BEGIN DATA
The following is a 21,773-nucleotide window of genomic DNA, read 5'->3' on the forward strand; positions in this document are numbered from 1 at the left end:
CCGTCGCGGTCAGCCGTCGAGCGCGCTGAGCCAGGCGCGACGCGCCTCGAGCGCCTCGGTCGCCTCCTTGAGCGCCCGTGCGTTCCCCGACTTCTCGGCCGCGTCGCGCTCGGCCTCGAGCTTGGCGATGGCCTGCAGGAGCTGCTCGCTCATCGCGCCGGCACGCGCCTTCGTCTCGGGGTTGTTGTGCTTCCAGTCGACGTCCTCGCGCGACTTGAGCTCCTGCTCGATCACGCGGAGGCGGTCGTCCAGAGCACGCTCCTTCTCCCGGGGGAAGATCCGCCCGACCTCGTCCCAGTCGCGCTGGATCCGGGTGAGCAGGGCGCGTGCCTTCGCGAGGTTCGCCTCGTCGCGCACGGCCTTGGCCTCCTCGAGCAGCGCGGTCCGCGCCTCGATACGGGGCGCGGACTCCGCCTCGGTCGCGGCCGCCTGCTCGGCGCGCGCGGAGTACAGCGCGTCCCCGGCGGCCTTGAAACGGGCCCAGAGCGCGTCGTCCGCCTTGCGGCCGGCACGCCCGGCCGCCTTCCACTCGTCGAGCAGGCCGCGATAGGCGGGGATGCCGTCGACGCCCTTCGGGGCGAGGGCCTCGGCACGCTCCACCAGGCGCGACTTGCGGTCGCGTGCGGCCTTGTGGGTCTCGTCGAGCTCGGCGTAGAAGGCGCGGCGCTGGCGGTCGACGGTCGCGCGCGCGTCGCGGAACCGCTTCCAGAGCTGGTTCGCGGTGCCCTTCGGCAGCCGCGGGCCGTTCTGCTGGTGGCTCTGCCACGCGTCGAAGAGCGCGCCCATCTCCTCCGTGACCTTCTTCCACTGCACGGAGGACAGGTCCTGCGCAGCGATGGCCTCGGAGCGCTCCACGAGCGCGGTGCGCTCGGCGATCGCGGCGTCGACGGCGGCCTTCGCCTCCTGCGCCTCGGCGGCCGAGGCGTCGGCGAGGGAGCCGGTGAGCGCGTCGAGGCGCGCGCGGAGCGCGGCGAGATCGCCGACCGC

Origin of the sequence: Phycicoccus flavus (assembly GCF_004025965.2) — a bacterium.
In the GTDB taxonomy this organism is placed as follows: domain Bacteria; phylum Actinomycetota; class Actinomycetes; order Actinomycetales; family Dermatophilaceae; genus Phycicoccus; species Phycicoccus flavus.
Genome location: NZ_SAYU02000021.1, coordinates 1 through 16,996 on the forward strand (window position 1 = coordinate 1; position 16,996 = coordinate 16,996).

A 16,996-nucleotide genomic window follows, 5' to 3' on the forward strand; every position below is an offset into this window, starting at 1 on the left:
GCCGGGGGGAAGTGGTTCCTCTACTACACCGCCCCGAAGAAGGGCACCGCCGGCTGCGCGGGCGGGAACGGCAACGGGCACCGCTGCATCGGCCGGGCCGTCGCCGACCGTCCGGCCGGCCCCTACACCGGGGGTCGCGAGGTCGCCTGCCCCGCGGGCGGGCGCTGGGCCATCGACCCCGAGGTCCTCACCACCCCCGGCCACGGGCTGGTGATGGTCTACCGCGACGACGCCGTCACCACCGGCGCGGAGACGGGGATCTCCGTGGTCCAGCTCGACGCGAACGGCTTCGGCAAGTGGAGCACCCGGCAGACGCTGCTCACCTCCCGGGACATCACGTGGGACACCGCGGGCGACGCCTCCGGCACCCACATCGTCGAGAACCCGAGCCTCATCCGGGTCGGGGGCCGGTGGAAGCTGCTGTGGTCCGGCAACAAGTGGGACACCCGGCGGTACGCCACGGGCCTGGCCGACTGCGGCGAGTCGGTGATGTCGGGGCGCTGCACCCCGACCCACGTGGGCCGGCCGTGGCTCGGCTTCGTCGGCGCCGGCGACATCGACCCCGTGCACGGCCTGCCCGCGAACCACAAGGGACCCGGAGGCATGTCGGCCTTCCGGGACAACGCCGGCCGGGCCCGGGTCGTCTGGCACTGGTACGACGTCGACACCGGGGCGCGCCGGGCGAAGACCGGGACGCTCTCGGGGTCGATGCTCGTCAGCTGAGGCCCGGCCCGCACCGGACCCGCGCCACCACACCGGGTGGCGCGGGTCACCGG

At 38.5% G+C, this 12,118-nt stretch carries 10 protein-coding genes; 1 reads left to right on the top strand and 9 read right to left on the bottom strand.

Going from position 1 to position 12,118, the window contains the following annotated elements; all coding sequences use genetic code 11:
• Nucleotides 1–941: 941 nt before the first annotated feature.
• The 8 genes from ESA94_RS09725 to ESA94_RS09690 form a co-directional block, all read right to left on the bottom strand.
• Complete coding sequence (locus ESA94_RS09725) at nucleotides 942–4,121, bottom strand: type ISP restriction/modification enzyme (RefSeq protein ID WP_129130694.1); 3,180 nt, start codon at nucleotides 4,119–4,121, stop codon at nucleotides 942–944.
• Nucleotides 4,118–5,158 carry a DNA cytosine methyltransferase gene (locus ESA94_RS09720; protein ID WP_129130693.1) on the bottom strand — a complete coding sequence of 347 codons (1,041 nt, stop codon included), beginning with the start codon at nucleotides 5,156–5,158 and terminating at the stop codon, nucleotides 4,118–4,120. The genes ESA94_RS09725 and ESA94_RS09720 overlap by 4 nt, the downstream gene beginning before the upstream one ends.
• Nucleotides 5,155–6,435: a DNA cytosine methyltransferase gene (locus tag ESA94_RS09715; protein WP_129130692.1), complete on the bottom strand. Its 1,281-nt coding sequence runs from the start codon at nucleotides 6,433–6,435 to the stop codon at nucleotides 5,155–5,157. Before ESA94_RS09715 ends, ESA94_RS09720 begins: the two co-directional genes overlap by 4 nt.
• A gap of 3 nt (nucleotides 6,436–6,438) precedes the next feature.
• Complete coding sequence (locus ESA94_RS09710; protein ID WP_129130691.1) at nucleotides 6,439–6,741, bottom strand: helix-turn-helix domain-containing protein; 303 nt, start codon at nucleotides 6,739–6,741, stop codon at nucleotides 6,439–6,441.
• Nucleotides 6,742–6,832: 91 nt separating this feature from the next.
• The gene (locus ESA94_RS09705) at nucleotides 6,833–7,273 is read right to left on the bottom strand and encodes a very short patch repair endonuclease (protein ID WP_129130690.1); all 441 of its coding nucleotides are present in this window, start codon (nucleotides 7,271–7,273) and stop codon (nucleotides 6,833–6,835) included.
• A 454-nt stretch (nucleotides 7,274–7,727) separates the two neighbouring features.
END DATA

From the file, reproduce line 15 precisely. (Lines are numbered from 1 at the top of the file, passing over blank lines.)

• A gap of 3 nt (nucleotides 6,436–6,438) precedes the next feature.